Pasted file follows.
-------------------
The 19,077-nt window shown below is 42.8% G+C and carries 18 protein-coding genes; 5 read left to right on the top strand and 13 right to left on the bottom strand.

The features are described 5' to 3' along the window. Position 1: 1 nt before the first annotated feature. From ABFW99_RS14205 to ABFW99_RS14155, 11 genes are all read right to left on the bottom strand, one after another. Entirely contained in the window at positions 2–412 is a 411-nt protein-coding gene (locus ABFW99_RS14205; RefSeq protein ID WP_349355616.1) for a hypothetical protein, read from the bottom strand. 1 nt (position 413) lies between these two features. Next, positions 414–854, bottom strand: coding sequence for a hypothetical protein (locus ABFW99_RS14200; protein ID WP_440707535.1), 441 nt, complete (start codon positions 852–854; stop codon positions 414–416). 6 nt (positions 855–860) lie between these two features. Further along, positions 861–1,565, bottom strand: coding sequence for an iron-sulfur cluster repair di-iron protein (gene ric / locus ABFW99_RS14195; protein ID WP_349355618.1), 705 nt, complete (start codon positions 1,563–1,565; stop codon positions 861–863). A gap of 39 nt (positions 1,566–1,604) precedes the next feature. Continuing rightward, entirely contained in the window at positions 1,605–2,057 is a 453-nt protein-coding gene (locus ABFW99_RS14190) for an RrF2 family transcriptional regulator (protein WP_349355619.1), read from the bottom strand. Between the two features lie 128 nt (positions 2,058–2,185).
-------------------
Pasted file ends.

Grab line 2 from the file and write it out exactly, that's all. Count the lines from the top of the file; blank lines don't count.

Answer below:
The features are described 5' to 3' along the window. Position 1: 1 nt before the first annotated feature. From ABFW99_RS14205 to ABFW99_RS14155, 11 genes are all read right to left on the bottom strand, one after another. Entirely contained in the window at positions 2–412 is a 411-nt protein-coding gene (locus ABFW99_RS14205; RefSeq protein ID WP_349355616.1) for a hypothetical protein, read from the bottom strand. 1 nt (position 413) lies between these two features. Next, positions 414–854, bottom strand: coding sequence for a hypothetical protein (locus ABFW99_RS14200; protein ID WP_440707535.1), 441 nt, complete (start codon positions 852–854; stop codon positions 414–416). 6 nt (positions 855–860) lie between these two features. Further along, positions 861–1,565, bottom strand: coding sequence for an iron-sulfur cluster repair di-iron protein (gene ric / locus ABFW99_RS14195; protein ID WP_349355618.1), 705 nt, complete (start codon positions 1,563–1,565; stop codon positions 861–863). A gap of 39 nt (positions 1,566–1,604) precedes the next feature. Continuing rightward, entirely contained in the window at positions 1,605–2,057 is a 453-nt protein-coding gene (locus ABFW99_RS14190) for an RrF2 family transcriptional regulator (protein WP_349355619.1), read from the bottom strand. Between the two features lie 128 nt (positions 2,058–2,185).